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Havelock and the Andaman Islands

Croc attack!

sunny 33 °C


The Andaman islands are without a doubt some of the most stunning islands I have ever seen - miles of white sandy beaches, turquoise blue sea, they are quite simply breathtaking.

Our destination was Havelock island - a two hour boat ride from the main entry point of Port Blair, it has no pools or five star hotels, just simple bamboo huts of varying luxury and a few diving centres from which to explore the amazing world beneath the sea. This truly is a diver's paradise and a snorkeller's dream.

Havelock Island crocodile attack

Sadly, our trip to the Andamans was tainted with some tragic and frightening news. Within hours of arriving at Havelock island, word reached us of a crocodile attack several days before. A young American woman had been killed in a freak attack whilst snorkelling on Elephant Beach with her boyfriend. The whole island is in a state of shock and my heart goes out to the poor girl's family.

Media reports have since filtered through with details of the attack, with reports claiming that two dozen crocodiles have attacked humans in the Andaman islands in the last 25yrs. However, until now, the crocodiles have only been spotted on hte uninhabited Little Andaman Island with Havelock being deemed a crocodile free zone.

According to locals this is the first such attack on Havelock island in twenty years as the island is not their natural habitat, especially not the waters in which snorkellers swim. Crocodiles dwell in shallow murky waters, in creeks, between mangroves and on shallow rocks. It seems that the freakishly high water temperatures this month (up to 35 degrees) have affected the delicate aquatic balance, prompting the crocodile to venture out of its natural habitat and hunt further afield.

Whatever the reasons, this was a tragic accident and one can only hope that lightening will not strike twice. The Andamans and Havelock are a tuly special destination but they are in the tropics - as well as crocodiles, you'll find snakes, scorpions, poisenious millepedes, wild dogs and a dozen other natural hazards. Just as in urban areas, where you'll find cars, knifes, terrorist attacks and a multitude of manmade dangers. It just seems that we are hardwired to be much more afraid of the natural ones, especially when the outcome is this horrific.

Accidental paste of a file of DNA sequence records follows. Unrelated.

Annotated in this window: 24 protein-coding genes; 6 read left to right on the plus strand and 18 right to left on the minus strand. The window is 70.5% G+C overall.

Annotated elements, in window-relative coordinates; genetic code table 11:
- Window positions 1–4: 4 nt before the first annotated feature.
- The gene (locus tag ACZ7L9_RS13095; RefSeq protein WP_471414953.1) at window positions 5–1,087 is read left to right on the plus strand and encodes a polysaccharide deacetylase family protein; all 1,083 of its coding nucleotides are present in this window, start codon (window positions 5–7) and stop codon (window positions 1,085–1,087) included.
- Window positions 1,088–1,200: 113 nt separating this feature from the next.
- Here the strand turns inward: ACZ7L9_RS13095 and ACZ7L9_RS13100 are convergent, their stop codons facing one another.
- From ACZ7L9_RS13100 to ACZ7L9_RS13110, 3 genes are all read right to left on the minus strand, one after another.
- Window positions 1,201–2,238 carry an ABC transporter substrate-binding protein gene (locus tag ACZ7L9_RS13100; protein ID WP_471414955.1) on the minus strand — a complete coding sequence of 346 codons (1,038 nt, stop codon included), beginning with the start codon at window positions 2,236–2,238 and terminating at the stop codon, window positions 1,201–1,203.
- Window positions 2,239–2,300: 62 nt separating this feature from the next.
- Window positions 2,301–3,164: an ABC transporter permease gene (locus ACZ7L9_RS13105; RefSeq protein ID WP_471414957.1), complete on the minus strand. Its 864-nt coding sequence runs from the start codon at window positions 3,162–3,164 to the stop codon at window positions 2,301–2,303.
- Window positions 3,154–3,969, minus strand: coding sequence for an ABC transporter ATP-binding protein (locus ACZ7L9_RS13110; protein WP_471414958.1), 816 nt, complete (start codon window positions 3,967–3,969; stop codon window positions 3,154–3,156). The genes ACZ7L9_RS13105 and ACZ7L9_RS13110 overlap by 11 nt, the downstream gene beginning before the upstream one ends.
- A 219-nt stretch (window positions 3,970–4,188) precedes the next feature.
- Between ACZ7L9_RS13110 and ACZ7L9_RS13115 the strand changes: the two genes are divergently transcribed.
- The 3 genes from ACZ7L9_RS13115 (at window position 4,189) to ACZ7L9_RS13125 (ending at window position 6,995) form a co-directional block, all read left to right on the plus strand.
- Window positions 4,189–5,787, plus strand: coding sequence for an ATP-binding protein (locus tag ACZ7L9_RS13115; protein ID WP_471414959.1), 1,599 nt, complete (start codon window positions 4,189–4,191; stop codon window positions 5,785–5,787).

It's early days but hopefully lightening won't strike twice. The authorities are on the case, and if the crocodile hasn't already been caught, it will no doubt be soon, upon which it will be either relocated, taken to a zoo, or in the very worst case scenario, put down.

The Andamans truly are a special destination and well worth a visit before the inevitability of development changes their character forever, especially with rumours of an international airport on the horizon rife.

Snorkelling and diving:
Whilst snorkelling around Havelock island was quite sensibly banned while we were there, we were lucky enough to go on a snorkelling trip to a safe location two hours by boat from Havelock. We found Nemo and his friends swimming around this little rock island in the middle of the sea, amongst dazzlingly beautiful coral. Absolutely spectacular!

Where we stayed:
The hub of the budget to midrange accommodation is on beach no. 5, with beachhuts galore, however all the numbered beaches have accommodation and the breathtaking beach 7 is home to Barefoot 7, the most luxurious accommodation on the island and a favourite amongst honeymooners.
After checking out a few options, we chose Emerald Gecko. (low season - April-June 450-1000 rs/night, high season 1000-2000 rs/night) We payed 450rs/night to stay in a gorgeous bamboo bungalow with fan & bathroom (towels and linen provided). The beach is small but beautiful, the restaurant serves fresh seafood and the atmosphere is relaxed.

Where to eat:
There are plenty of options but our favourite haunt by far was the Wild Orchid, with excellent Tandoori chicken and fresh Tuna and Red Snapper and the best Biryani in town.
For a budget eat, try one of the local haunts in village no 3. The Welcome restaurant does a great mango lassi and samosas.

What to do:
Hire bicycles or mopeds and explore the island. Be prepared to be dripping with sweat and develop buns of steel if you attempt the cycle from beach 5 to beach 7 - it's hot, humid, hilly and the bikes are like the ones your granny used to ride.

Dive, Dive and Dive some more - The Andamans are an ideal spot for divers or snorkellers with Padi open water and more advanced courses widely available (from about 14,000rs). For those who prefer to snorkel, you can do a day trip with lunch included for around 1,000 (through Andaman Bubbles)
Watch the sunrise at beach 3 or 5, and the sunset on Beach 7. Nb. They are still on India mainland time here, even though the Andaman's are closer to Thailand so it gets light at 4.30am and is pitch black by 5.45pm!

Find a hammock and relax!

When to go:
High season is October-April. We came in May. It's seriously hot and humid and don't expect the room fan to cool you down but it's great if you want the beach all to yourself!

Posted by Jules79 00:08 Archived in India Tagged backpacking

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